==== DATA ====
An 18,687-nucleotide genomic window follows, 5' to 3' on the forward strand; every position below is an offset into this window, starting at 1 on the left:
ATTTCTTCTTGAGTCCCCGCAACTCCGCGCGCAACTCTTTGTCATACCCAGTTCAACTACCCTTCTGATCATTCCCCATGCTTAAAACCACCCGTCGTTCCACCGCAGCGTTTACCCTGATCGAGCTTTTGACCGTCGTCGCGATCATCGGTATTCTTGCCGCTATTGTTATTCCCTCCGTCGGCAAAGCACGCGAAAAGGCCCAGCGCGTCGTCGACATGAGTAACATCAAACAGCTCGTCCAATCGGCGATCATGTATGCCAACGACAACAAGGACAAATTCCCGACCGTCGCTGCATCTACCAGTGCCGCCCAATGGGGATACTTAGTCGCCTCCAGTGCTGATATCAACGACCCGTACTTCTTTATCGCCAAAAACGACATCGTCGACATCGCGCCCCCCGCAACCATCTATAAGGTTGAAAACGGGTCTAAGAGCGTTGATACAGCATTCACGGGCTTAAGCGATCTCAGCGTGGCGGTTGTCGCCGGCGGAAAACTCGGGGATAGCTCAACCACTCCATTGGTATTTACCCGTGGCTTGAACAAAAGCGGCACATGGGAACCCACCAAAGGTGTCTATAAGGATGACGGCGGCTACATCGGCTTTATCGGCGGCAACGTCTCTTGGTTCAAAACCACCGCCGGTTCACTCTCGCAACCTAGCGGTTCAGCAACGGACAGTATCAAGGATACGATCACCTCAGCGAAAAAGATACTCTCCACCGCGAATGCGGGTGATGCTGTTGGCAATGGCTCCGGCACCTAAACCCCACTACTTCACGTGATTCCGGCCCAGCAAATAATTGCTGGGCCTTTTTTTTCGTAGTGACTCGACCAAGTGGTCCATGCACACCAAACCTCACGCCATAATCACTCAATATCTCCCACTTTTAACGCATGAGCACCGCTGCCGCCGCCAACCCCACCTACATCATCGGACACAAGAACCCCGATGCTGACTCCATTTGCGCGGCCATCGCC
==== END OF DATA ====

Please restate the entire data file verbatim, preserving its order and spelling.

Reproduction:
An 18,687-nucleotide genomic window follows, 5' to 3' on the forward strand; every position below is an offset into this window, starting at 1 on the left:
ATTTCTTCTTGAGTCCCCGCAACTCCGCGCGCAACTCTTTGTCATACCCAGTTCAACTACCCTTCTGATCATTCCCCATGCTTAAAACCACCCGTCGTTCCACCGCAGCGTTTACCCTGATCGAGCTTTTGACCGTCGTCGCGATCATCGGTATTCTTGCCGCTATTGTTATTCCCTCCGTCGGCAAAGCACGCGAAAAGGCCCAGCGCGTCGTCGACATGAGTAACATCAAACAGCTCGTCCAATCGGCGATCATGTATGCCAACGACAACAAGGACAAATTCCCGACCGTCGCTGCATCTACCAGTGCCGCCCAATGGGGATACTTAGTCGCCTCCAGTGCTGATATCAACGACCCGTACTTCTTTATCGCCAAAAACGACATCGTCGACATCGCGCCCCCCGCAACCATCTATAAGGTTGAAAACGGGTCTAAGAGCGTTGATACAGCATTCACGGGCTTAAGCGATCTCAGCGTGGCGGTTGTCGCCGGCGGAAAACTCGGGGATAGCTCAACCACTCCATTGGTATTTACCCGTGGCTTGAACAAAAGCGGCACATGGGAACCCACCAAAGGTGTCTATAAGGATGACGGCGGCTACATCGGCTTTATCGGCGGCAACGTCTCTTGGTTCAAAACCACCGCCGGTTCACTCTCGCAACCTAGCGGTTCAGCAACGGACAGTATCAAGGATACGATCACCTCAGCGAAAAAGATACTCTCCACCGCGAATGCGGGTGATGCTGTTGGCAATGGCTCCGGCACCTAAACCCCACTACTTCACGTGATTCCGGCCCAGCAAATAATTGCTGGGCCTTTTTTTTCGTAGTGACTCGACCAAGTGGTCCATGCACACCAAACCTCACGCCATAATCACTCAATATCTCCCACTTTTAACGCATGAGCACCGCTGCCGCCGCCAACCCCACCTACATCATCGGACACAAGAACCCCGATGCTGACTCCATTTGCGCGGCCATCGCC